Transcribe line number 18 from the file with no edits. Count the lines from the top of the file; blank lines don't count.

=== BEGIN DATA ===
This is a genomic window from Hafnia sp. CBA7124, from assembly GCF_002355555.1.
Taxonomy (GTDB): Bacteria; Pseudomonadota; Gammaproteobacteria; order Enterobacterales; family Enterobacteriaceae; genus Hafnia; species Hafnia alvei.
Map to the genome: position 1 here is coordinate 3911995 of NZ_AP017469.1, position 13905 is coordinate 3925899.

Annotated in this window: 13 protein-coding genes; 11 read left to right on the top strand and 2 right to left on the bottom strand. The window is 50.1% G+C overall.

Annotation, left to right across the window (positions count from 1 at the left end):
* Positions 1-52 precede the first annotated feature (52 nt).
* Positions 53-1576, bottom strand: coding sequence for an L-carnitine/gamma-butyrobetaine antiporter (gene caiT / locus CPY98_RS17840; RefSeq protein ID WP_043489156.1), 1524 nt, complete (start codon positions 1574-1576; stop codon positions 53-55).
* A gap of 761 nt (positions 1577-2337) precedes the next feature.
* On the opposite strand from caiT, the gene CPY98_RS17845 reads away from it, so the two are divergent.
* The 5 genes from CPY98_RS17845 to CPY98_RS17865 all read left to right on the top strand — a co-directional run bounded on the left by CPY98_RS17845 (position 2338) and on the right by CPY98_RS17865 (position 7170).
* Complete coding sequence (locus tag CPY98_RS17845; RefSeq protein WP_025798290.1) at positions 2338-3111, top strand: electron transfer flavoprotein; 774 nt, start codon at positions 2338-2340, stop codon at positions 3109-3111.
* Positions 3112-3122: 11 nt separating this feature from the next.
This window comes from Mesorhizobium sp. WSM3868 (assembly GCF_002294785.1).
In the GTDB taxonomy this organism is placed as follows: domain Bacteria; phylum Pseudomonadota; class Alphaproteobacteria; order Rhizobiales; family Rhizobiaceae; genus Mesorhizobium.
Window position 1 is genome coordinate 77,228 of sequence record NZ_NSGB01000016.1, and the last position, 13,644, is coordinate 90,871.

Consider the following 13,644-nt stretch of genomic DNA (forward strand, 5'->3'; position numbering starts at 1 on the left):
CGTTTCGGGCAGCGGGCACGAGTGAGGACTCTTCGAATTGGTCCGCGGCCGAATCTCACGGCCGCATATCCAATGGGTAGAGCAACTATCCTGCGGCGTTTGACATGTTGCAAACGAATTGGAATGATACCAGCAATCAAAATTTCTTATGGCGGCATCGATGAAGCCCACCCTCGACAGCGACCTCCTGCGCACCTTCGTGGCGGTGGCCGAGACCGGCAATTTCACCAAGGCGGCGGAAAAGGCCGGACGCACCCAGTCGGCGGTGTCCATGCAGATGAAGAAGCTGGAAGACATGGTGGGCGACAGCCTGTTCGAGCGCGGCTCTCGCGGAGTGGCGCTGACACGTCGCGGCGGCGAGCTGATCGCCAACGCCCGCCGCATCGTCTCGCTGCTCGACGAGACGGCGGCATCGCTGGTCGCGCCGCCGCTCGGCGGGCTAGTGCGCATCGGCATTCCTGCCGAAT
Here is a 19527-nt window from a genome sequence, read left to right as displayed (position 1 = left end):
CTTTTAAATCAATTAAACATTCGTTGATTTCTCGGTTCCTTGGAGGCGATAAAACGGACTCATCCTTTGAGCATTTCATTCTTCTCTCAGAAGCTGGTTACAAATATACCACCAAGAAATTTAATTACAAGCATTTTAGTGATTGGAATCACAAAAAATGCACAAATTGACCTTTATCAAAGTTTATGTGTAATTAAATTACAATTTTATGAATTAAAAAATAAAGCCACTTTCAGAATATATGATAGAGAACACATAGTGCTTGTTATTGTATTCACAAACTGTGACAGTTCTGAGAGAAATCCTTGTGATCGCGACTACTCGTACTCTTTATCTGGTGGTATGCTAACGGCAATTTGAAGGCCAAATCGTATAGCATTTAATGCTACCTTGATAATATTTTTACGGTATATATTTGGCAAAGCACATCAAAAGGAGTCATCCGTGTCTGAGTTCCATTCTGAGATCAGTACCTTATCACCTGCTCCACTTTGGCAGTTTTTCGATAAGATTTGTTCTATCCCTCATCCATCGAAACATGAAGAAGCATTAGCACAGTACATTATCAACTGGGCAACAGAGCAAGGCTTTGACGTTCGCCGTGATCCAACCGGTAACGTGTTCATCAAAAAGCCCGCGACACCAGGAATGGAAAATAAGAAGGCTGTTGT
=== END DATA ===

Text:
Here is a 19527-nt window from a genome sequence, read left to right as displayed (position 1 = left end):